(2) Nothing contained in Sub-section (1) shall be deemed to authorise or empower a licensee, without the consent of the local authority or of the owner or occupier concerned, as the case may be, to lay down or place any electric supply line, or other work in, through or against any building, or on, over or under any land not dedicated to public use whereon, whereover or whereunder any electric supply line or work has not already been lawfully laid down or pi aced by such licensee:
Provided that .....
Provided, also, that, it at any time theowner or occupier of any building or land on which any such support, stay or strut has been fixed shows sufficient cause, the District Magistrate or, in a Presidency town (ibid), the Commissioner of Police may by order in writing direct any such support, stay or strut to be removed or altered. (3) When making an order under Sub-section (2) the District Magistrate or the Commissioner of Police, as the case may be, shall fix the amount of compensation or of annual rent, or of both, which should in his opinion be paid by the licensee to the owner or occupier.
It was urged that in view of Section 26 of the 1948 Act, Section 12 of the 1910 Act as extracted above is applicable to the State Electricity Board, even though it is not a 'licensee' according to the definition of that expression contained either in the 1910 Act or the 1948 Act. It was thus contended that without an order of the District Magistrate, the respondents acted without any legal authority in constructing tower No, 16 at the spot they Have done and further that the District Magistrate failed to exercise jurisdiction in not deciding the application filed before him.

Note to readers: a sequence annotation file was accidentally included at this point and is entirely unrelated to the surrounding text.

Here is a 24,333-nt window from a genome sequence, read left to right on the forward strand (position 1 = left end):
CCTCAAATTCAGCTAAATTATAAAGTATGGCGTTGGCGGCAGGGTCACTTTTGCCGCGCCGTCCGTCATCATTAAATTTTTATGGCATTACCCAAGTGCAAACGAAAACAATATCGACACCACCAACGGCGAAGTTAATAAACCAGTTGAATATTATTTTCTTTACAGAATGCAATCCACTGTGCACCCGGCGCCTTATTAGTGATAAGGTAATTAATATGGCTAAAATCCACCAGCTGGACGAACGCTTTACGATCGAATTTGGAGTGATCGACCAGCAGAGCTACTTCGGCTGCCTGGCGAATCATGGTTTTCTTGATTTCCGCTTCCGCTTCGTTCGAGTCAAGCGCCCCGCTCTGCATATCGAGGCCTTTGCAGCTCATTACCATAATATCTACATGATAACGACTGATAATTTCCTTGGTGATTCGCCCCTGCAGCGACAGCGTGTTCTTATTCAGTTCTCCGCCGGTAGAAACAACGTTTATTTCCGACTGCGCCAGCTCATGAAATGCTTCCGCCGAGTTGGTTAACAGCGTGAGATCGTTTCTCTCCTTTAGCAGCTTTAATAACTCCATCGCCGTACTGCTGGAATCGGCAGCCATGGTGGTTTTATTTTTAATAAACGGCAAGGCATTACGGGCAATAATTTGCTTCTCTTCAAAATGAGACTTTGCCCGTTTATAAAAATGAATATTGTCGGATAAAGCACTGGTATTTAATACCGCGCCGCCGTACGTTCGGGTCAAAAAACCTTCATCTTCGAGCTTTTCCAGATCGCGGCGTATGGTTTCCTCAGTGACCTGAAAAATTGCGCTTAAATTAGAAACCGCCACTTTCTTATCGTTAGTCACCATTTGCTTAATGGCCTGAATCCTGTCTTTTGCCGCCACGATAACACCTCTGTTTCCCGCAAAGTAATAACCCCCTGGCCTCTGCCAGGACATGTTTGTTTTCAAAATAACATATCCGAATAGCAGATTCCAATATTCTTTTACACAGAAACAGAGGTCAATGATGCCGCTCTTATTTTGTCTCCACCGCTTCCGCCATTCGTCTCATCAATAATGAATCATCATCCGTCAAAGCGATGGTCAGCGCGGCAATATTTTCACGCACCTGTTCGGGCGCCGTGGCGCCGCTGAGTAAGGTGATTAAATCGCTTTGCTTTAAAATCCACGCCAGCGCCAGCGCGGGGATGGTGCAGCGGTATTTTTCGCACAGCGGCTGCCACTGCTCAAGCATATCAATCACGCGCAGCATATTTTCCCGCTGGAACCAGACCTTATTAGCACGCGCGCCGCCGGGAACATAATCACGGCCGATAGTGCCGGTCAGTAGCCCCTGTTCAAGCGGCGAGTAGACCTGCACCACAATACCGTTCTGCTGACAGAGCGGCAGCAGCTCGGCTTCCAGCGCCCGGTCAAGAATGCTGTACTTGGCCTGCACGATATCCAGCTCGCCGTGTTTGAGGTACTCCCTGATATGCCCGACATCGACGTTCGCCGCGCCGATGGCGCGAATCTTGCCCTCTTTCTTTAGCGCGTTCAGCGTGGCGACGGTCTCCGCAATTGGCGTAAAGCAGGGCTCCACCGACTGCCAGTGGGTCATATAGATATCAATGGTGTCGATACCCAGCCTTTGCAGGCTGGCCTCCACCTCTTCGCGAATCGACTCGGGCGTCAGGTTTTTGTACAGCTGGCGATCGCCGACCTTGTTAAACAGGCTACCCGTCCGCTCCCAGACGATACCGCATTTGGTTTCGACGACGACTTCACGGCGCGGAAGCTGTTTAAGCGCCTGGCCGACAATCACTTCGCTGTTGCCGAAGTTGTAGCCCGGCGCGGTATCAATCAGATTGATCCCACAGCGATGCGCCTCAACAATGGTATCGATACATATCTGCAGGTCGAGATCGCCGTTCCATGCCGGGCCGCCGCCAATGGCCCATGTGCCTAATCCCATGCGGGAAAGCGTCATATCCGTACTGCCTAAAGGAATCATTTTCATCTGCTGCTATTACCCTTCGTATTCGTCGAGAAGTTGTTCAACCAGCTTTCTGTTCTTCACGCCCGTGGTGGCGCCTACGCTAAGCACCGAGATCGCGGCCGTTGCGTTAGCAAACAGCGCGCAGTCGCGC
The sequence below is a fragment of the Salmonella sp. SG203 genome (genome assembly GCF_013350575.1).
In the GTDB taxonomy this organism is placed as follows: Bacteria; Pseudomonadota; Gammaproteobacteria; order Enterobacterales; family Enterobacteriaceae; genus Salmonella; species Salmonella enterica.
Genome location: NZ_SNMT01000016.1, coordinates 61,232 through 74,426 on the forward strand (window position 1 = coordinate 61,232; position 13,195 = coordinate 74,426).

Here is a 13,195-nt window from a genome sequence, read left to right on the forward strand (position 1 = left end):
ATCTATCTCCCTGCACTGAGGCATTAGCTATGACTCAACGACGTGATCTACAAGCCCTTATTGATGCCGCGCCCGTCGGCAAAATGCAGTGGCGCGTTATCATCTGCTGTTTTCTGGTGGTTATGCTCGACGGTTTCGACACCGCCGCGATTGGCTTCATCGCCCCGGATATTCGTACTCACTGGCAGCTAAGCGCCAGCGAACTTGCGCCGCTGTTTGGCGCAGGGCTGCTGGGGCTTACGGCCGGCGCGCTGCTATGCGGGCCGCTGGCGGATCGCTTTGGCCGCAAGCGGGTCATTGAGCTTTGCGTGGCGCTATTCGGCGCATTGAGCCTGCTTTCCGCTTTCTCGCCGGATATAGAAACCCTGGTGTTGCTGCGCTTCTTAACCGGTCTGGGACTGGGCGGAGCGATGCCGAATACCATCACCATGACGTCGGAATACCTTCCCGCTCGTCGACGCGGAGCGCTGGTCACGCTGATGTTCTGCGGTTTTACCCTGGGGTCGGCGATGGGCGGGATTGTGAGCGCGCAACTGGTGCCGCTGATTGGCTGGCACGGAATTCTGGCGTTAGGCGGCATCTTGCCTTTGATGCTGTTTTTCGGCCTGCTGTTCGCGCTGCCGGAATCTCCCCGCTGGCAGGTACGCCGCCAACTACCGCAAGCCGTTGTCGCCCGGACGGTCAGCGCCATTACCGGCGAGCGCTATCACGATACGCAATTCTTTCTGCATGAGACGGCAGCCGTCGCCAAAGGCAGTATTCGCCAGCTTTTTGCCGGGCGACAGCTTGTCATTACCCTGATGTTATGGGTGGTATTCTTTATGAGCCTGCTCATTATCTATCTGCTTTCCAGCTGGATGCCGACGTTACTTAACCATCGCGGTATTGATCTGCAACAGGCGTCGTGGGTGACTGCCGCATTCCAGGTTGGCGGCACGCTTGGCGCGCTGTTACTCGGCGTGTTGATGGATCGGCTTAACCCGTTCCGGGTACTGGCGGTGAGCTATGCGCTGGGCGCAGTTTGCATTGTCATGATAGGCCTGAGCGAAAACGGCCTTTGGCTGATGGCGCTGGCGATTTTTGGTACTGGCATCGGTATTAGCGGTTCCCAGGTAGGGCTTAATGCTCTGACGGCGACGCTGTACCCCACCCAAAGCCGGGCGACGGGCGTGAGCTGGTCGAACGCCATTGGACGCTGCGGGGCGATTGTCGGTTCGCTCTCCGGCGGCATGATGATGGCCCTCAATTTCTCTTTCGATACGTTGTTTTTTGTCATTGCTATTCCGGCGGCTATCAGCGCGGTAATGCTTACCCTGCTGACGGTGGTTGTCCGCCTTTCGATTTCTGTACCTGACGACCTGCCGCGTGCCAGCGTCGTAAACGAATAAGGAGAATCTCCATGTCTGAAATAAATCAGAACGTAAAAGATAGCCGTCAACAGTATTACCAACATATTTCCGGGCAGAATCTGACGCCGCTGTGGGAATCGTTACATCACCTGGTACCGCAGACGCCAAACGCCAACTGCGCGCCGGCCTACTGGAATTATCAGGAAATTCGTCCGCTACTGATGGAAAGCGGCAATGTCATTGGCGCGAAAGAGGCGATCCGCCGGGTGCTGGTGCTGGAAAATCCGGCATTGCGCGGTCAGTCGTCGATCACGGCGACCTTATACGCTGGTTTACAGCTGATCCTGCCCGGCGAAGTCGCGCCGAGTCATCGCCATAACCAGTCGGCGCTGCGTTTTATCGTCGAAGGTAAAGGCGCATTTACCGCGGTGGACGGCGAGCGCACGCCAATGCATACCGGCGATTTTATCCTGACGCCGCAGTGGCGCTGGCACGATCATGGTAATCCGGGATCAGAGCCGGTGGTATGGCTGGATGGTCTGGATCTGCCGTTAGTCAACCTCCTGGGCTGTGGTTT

8. Learned counsel for the State Electricity Board has, however, contended that Section 12 of the 1910 Act read with Section 26 of the 1948 Act had no application to the present case because by reason of the conferment of powers by the State Government on the State Electricity Board under Section 51 of the 1910 Act, the Stale Electricity Board acquired the right to construct the tower at the spot chosen by it even though the appellant may not consent thereto. It was contended further that by reason of Section 51 of the 1910 Act and the no notification issued under Section 28 of the 1948 Act, Section 10 of the Telegraph Act was clearly attracted and the appellant was entitled In obtain compensation for damage caused to him or loss suffered by him be-cause of the construction, of the lower upon his land. There is in our opinion, force in this contention. Section 51 of the 1910 Act is in the following terms:--